Research in Progress: I am currently investigating the extent to which there is correlated variation in individual performance across cognitive control tasks in verbal and nonverbal domains. I also plan to explore the contributions of genetic polymorphisms related to dopamine reuptake to these individual differences in cognitive control abilities.

Stacey Schaefer Stacey Schaefer
U of Wisconsin, Madison; B.S. in Psychology & Zoology, 1996
Research Interests: Identifying the neural circuitry of emotion, in particular, the neural circuitry of emotion regulation and the relation between individual differences in this circuitry's reactivity and state and trait measures of affective style.
Research in Progress: Currently I am using fMRI to identify the neural circuitry of voluntary emotion regulation, both positive and negative emotion, in normals. In addition, I am using masked stimuli presentations to develop a behavioral paradigm that reliably elicits changes in subjective emotional experience without changes in conscious perception of emotional stimuli, with the eventual goal of taking the paradigm to fMRI to examine the neural correlates of the experience of emotion.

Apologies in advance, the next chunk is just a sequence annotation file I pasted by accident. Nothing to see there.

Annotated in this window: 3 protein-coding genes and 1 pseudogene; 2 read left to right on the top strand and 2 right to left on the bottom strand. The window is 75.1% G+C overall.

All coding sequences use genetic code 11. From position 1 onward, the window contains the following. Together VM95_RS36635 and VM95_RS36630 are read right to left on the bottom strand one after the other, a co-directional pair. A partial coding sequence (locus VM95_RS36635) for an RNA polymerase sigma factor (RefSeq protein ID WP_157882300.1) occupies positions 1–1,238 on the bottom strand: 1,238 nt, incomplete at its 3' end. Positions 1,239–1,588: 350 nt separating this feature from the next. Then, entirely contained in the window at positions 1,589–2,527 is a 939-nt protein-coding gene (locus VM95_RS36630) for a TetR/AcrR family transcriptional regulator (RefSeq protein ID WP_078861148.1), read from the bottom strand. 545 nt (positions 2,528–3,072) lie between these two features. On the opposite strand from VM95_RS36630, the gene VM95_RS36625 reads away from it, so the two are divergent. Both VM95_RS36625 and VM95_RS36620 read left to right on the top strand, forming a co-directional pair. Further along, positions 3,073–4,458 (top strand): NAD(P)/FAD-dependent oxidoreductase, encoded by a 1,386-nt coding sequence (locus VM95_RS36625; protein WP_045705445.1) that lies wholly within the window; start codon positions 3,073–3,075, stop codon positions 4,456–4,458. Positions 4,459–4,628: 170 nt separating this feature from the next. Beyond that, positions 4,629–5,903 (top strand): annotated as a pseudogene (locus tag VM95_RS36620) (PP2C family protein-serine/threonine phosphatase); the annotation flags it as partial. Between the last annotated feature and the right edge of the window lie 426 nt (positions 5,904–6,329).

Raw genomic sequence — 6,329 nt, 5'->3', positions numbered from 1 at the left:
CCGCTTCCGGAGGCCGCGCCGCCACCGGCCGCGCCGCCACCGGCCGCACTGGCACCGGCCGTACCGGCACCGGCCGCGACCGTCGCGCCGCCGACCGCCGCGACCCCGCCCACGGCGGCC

Research Specialists

Andrew PersichettiAndrew Persichetti
Portland State University; B.A. in Philosophy & Psychology, 2010
Current Position: Graduate student in Cognitive Psychology, Emory University

Angel Dyke Angel Dyke
Indiana University; B.A. in Psychology, 2011

 

Melissa Brandon Melissa Brandon
U of Pittsburgh; B.S. in Neuroscience & Psychology, 2002
Current Position: Graduate student in Cognitive Psychology, University of Wisconsin.

Jennifer DeSantis Jennifer DeSantis
Vassar College; B.A. in Psychology, 2008
Current Position: Graduate student in Teaching/Education, Stanford University

Steven FranklandSteven Frankland
College of Wooster; B.A. in Psychology & Philosophy, 2007
Current Position: Graduate Student in Psychology, Harvard University.

Ben Greene Ben Greene
Oberlin College; B.A. in Neuroscience, 2006

Elizabeth Hirshorn Elizabeth Hirshorn
Wellesley College; B.S. in Cognitive Science and Spanish, 2003
Current Position: Graduate Student in Psychology, University of Rochester.

Andrea Houghtling Andrea Houghtling
Duke University; B.S. in Psychology, 2008